First Look: Titleist T-Series irons unleash faster faces, once again with the forgiving power of tungsten
WHAT YOU NEED TO KNOW: Titleist launches four complete updates of its T-series irons, including the tour-preferred T100 and its stronger lofted twin (T•100S), the players-sized T200 with its high-flexing face insert and the high-launching, game-improvement T300. Each design benefits from the company’s signature multimaterial focus on improving stability on off-center hits and optimizing launch through the use of higher density tungsten, as much as 100 grams in the T200.
PRICE: T100, T•100S, T200 ($186 per club); T300 ($143 per club). Available for fittings now and in stores Aug. 26.
THE DEEP DIVE: When Titleist makes its biennial family-wide T-series iron launch (there are four new models to replace the irons of the same name T100, T•100S, T200 and T300), the message and the mission across the board takes a familiar, albeit challenging tone: boost forgiveness through the use of industry-leading amounts of high-density tungsten, build distance where necessary by stretching the material limits, and yet mostly maintain the size, shape and especially the feel that its loyal and large tour staff and customer base have come to expect.
Trouble is, feel and looks and high-speed performance can be a hard match. That’s why the 2021 T-Series irons reflect new approaches to those elements, including the use of a higher density tungsten and selectively thinner face designs. Even subtle changes (brazing elements within the multi-piece designs, rather than welding them) or building a stronger, thicker back bar to frame impact allows all those performance enhancements to take shape in a form and feel that the best players recognize.
Case in point, said Marni Ines, Titleist’s director of irons development, is the T100. Sure, it’s upgraded the amount of tungsten in the heel and toe to 80 grams for better forgiveness. The real story is getting that forgiveness while re-upping the focus on feel for the most widely-played tour iron.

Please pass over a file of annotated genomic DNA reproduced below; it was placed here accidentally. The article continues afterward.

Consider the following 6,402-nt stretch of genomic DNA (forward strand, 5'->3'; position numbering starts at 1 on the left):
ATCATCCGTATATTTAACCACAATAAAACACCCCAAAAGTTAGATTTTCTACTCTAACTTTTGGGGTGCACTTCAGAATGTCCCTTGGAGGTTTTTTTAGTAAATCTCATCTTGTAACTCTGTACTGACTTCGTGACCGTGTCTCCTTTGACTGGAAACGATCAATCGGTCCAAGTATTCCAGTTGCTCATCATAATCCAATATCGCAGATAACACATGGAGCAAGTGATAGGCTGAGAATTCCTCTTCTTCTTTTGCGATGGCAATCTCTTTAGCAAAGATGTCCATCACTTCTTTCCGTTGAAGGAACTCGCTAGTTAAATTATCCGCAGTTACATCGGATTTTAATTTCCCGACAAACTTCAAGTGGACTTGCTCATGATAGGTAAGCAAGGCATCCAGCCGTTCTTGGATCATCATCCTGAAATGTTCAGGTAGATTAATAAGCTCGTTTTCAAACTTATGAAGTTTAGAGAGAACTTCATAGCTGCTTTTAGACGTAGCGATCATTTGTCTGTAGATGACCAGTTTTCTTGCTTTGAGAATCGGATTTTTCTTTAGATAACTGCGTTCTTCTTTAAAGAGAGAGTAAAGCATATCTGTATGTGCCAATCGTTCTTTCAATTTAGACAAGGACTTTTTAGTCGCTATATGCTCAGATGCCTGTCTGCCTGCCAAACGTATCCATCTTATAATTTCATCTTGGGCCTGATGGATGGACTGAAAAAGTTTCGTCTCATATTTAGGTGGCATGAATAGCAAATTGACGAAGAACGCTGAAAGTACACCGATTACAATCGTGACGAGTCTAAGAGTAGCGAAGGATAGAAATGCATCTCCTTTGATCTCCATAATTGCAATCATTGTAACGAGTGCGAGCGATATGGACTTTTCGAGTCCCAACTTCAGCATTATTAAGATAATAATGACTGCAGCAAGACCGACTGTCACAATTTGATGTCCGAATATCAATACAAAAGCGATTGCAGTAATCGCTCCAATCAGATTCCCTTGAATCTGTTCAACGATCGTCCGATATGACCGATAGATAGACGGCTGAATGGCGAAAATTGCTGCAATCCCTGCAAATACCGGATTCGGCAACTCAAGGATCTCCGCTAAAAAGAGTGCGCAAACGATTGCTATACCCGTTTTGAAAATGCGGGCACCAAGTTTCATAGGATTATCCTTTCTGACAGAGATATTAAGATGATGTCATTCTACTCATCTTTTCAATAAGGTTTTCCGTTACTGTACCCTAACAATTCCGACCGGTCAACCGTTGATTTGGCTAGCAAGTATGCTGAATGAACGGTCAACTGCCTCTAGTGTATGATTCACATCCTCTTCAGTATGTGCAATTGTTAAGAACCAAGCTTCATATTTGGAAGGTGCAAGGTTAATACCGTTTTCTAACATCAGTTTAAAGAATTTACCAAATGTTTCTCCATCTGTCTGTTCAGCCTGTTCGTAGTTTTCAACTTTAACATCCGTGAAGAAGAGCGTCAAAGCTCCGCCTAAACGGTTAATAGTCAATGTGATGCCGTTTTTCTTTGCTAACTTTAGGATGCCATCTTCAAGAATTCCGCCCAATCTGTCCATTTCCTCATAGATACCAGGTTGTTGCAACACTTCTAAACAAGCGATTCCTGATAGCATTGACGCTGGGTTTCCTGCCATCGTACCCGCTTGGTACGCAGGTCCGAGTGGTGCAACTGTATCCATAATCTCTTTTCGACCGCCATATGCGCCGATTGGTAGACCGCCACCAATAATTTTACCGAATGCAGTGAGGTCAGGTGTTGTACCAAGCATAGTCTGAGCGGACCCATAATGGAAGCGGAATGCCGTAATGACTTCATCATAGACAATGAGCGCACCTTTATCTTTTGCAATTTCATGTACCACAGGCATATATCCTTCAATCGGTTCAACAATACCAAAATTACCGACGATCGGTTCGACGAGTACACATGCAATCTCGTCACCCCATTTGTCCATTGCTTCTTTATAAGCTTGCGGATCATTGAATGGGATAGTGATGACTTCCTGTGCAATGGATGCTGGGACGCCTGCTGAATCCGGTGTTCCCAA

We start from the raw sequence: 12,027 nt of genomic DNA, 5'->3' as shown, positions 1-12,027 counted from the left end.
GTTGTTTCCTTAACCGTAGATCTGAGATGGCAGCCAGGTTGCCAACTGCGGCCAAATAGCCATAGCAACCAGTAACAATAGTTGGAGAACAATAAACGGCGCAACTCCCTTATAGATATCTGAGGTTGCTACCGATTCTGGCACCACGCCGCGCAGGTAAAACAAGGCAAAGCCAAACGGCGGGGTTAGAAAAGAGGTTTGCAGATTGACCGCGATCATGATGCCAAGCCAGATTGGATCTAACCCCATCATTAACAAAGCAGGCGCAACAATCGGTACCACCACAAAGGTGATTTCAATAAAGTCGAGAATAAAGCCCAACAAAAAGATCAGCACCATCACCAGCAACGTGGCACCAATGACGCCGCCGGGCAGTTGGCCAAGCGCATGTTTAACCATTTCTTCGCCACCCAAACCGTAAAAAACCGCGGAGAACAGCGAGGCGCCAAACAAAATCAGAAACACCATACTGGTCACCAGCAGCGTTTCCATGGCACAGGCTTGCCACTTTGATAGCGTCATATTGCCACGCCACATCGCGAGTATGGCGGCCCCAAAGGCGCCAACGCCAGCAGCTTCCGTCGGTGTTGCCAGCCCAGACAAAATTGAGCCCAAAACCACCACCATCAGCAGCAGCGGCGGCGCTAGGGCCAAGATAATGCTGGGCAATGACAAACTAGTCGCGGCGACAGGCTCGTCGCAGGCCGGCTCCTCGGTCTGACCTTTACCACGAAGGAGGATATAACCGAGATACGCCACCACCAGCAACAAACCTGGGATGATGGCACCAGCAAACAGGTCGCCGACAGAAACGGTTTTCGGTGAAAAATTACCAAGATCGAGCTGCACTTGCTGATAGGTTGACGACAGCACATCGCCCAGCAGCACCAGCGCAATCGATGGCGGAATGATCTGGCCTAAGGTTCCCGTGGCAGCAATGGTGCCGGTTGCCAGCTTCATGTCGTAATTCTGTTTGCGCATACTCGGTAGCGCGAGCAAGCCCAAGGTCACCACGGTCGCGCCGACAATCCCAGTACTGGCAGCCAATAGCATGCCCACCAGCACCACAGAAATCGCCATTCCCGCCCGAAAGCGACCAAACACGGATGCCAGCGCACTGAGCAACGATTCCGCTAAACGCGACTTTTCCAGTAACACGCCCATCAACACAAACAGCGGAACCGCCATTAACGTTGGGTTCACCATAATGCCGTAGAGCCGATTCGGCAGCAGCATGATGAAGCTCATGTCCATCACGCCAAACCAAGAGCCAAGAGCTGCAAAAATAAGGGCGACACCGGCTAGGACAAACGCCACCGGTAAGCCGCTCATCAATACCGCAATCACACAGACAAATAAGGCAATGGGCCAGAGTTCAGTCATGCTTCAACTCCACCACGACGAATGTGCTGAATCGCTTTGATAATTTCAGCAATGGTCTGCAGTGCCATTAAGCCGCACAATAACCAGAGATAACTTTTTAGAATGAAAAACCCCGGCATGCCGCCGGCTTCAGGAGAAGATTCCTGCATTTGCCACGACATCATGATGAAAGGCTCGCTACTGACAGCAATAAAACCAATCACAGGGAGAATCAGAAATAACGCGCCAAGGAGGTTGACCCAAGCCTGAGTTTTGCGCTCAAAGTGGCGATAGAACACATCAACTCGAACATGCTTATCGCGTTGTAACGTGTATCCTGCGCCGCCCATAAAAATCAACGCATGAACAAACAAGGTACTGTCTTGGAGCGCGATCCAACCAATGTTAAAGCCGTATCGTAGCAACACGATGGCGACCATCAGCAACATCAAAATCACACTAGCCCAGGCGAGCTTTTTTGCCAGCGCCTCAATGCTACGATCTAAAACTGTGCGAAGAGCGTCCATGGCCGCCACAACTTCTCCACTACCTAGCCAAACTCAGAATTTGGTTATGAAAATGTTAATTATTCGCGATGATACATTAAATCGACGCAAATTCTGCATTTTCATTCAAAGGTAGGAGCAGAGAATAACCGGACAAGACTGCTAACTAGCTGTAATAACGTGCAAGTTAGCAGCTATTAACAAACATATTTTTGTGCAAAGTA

“We asked ourselves how do we improve feel, and we know that structure is a big part of feel,” he said. So the T100’s distinctive back bar, which in recent models had been thinned to create more weight that can be redistributed elsewhere, is once again thicker. But that structural change isn’t a step backwards, rather the Titleist R&D team rethought how that bar could be thicker and still allow them to use more tungsten to improve forgiveness so mishits continue to more closely approach center hits.
Since the T100 has a specific, compact shape limitation, it’s not possible to pack larger and larger piece of tungsten onto the design. Instead, Titleist now uses a more dense “D18” version of tungsten. Again, though, that move also required a manufacturing change so the tungsten is braised to the body rather than welded, as much as 70 grams in a single iron.
“When you weld something together, you’re welding the edges together, and you create weld beads and weld material and that takes up weight,” Ines said. “For brazing, you’re using a much thinner surface, you’re not connecting edges, you’re really connecting surfaces so you can be more efficient in the way they are attached.”
Making the T100 even more appealing and effective for the better player is a new sole design that came courtesy of Titleist’s in house knowledge gleaned from VOkey Design wedges. Titleist wedge guru Bob Vokey and his team have developed dozens of sole grinds over the years in their work with tour players and the iron R&D team learned specific thins from the lower-lofted Vokey wedges to incorporate into the 9-iron and then continue those ideas through the set. The T100’s sole now features less relief in the heel and more in the toe for better transition through the turf to better maintain clubhead speed through the hitting area.
The T100 features a dual cavity design on the 3- through 7-iron (top and bottom cavities separated by the aforementioned bar), with a one-piece forged 1025 carbon steel construction in the 8-iron through gap (“W”) wedge.
The new T100•S mirrors the T100 aesthetic, as well as the forgiveness benefits of tungsten, but is fully reconceived with both stronger lofts (two degrees throughout) and most compellingly, an added channel in the back on the 3- through 7-iron that aims to improve both the ball speed and launch.